3. Results
3.1. Neuropathic Pain

Clinical pain can arise from damage to the nervous system (neuropathic pain), inflammation, or tissue injury (inflammatory pain). Etiology of neuropathic pain is different and includes nerve injury (e.g. amputation, spinal cord injury) or diseases that affect peripheral nerve function (e.g. metabolic disorders, viral infection and cancer). The most distinctive signs of neuropathic pain are hyperalgesia (an exaggerated response to painful stimuli), allodynia (the presence of pain in response to normally non-painful tactile stimuli) and spontaneous pain (stimulus independent pain) (4-6). The dorsal horn of the spinal cord is the first and major site for the integration and modulation of the pain signals. In neuropathic conditions, nerve injury induces ectopic firing of action potentials (ongoing activity) in the site of injury that develops to the dorsal horn, leading to synaptic plasticity. Ectopic action potentials also developed in uninjured fibers, and increased sensitivity to the pain (7-9). All of these states have important roles in the development and maintenance of neuropathic behaviors such as allodynia and hyperalgesia (10-14).

3.2. Short-Term and Long-Term Plasticity in Spinal Synapses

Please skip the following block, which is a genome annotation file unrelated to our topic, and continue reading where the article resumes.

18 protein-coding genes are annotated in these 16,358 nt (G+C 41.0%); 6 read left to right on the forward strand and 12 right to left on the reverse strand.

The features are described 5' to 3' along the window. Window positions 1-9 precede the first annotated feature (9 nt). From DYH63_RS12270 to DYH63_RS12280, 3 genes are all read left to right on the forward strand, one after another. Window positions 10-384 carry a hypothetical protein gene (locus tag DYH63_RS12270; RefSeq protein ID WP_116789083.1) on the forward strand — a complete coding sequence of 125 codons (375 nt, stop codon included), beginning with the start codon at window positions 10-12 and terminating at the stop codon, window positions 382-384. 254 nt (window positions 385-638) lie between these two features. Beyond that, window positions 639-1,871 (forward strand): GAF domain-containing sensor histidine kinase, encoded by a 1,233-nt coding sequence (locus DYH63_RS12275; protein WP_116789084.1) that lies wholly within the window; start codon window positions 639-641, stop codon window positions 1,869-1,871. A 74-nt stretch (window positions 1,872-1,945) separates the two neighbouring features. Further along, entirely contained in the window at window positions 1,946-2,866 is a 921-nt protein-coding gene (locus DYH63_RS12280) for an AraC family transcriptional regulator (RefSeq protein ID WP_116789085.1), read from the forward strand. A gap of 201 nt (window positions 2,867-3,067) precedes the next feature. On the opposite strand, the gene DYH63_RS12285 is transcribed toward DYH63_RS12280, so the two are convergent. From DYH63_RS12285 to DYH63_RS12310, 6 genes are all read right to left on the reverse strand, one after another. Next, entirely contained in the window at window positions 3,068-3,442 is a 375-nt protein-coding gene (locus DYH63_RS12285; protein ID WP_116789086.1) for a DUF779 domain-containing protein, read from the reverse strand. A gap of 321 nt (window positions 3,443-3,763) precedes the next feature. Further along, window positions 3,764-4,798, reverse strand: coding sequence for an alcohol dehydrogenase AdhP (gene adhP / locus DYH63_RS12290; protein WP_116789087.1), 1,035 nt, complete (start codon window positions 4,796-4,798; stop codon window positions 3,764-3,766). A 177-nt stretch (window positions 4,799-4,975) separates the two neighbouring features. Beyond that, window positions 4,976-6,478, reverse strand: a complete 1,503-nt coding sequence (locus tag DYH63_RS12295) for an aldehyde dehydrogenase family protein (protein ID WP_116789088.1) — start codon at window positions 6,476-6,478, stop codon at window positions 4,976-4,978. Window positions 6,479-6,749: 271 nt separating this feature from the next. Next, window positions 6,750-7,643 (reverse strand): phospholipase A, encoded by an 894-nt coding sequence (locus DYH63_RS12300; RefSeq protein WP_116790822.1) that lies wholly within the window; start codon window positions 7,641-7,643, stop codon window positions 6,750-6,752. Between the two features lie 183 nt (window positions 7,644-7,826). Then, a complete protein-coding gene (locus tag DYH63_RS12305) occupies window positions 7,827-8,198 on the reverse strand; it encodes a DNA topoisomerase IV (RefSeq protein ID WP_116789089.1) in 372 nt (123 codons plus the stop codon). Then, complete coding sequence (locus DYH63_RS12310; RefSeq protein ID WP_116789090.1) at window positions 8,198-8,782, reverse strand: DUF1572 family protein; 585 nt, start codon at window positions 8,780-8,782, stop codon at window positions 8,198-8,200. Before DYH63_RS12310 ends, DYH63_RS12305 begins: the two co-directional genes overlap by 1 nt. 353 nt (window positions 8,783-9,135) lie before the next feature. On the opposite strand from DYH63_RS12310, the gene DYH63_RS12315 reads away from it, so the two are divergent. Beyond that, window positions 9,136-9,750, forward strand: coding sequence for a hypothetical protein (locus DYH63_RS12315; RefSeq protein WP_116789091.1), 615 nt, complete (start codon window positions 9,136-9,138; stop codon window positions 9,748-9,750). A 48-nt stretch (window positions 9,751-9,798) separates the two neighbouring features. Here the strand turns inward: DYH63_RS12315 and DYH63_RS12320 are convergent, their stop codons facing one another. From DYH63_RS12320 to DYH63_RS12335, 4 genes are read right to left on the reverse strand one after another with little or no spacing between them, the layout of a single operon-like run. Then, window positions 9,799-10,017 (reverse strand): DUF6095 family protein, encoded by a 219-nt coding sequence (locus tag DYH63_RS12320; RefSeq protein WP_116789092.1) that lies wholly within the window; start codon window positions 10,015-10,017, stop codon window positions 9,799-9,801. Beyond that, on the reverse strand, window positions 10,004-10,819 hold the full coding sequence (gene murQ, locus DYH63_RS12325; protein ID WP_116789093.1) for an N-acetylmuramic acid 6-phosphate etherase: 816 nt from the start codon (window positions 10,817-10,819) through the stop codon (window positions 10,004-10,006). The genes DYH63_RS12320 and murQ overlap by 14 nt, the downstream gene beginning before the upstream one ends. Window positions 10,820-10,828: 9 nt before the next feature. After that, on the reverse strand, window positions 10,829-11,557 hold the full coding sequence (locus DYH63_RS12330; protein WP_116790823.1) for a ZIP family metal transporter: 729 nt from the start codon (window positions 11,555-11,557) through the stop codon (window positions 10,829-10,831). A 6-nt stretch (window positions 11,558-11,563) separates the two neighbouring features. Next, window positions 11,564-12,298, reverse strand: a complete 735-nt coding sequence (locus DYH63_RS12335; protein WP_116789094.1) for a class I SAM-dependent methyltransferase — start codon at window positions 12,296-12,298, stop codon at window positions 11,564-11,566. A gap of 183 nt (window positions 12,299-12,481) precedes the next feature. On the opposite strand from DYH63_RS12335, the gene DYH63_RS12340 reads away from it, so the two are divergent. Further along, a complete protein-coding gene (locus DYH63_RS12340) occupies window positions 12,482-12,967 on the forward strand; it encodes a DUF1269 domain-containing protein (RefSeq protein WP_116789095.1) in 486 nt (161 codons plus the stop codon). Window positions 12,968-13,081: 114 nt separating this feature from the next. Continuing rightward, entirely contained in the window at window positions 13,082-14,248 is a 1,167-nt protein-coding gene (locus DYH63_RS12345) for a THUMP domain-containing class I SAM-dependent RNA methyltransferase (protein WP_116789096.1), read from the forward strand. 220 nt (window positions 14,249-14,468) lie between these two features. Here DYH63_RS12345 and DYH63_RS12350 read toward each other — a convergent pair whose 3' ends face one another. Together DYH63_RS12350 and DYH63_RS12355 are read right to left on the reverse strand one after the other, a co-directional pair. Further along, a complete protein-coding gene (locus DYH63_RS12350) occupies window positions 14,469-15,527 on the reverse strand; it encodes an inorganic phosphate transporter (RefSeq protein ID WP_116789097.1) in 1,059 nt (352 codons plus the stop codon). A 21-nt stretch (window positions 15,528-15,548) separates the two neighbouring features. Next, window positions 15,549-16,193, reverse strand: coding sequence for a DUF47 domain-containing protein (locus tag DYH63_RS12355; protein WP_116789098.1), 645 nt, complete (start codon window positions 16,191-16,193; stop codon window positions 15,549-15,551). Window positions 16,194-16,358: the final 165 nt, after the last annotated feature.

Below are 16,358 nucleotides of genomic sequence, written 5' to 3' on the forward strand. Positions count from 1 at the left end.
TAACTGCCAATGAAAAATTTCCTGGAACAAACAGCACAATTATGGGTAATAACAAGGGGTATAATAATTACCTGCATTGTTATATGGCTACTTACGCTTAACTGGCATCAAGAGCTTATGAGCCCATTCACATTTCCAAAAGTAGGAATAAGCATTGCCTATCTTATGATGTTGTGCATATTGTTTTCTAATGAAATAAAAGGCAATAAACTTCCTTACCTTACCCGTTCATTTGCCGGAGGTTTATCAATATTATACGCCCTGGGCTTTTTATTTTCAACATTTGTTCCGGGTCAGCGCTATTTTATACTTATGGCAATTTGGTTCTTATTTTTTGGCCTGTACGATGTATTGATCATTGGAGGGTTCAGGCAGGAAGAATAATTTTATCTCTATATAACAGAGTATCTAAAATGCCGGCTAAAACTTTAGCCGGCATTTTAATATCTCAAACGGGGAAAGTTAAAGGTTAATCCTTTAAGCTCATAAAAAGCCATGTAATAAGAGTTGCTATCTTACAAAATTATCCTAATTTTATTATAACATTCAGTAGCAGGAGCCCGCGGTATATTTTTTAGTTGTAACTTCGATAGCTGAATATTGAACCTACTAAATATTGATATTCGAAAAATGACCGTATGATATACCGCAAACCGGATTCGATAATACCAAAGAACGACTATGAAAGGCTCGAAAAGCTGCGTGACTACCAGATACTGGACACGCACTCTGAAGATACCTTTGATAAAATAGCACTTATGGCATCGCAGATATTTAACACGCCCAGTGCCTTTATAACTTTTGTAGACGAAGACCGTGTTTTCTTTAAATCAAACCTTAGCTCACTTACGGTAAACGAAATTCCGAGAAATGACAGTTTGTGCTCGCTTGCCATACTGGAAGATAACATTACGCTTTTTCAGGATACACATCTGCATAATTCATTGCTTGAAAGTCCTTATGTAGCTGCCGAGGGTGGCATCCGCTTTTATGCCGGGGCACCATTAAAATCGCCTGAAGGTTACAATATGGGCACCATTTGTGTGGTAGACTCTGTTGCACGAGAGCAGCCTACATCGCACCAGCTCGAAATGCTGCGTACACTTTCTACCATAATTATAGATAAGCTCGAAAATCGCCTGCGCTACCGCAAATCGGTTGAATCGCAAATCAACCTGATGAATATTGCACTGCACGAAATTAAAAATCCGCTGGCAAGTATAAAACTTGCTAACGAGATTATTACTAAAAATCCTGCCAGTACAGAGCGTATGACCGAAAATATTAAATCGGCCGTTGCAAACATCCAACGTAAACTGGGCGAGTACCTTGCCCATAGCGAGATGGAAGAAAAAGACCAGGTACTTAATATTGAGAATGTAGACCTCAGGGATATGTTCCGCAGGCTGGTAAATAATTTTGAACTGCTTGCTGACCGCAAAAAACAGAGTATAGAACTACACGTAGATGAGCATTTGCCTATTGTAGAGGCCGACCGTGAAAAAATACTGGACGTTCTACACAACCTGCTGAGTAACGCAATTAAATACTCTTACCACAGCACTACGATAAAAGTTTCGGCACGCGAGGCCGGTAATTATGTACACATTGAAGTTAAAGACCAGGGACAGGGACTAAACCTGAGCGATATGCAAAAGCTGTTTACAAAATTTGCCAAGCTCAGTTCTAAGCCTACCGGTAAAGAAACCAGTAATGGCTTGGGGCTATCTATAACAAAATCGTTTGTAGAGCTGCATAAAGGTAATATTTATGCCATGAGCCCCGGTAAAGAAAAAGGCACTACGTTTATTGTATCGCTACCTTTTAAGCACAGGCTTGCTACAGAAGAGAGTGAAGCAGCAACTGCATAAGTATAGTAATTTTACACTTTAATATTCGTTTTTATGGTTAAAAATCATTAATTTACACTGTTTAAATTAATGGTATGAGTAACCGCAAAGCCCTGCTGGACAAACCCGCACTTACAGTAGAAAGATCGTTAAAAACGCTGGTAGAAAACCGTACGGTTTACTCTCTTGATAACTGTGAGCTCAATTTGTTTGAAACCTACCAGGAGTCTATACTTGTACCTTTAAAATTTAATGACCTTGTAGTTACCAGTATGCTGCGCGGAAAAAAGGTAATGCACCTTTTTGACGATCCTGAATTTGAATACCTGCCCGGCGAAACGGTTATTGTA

Recent studies have increasingly shown that synaptic strength is not fixing and vary in response to the changes of transmitter release from presynaptic terminals and the postsynaptic neuron activity. The variation of synaptic strength constitutes a mechanism known as synaptic plasticity (15, 16). Depending on the type of synapse and the intensity, frequency, and duration of the stimulus, both increase (potentiation or facilitation) and decrease (depression) in synaptic strength can be induced. In the animal model studies, nociceptive spinal connections exhibit short-term potentiation (STP or wind-up), long-term potentiation (LTP) and long-term depression (LTD) (2, 17). Wind-up is characterized by a progressive potentiation in the number of action potential from dorsal horn neurons during a train of repeated low frequency stimulation of C-fiber (16 stimuli, 5Hz). Second type of the synaptic plasticity is long-term potentiation (LTP). LTP is defined as a long-lasting responsiveness of dorsal horn neurons (18).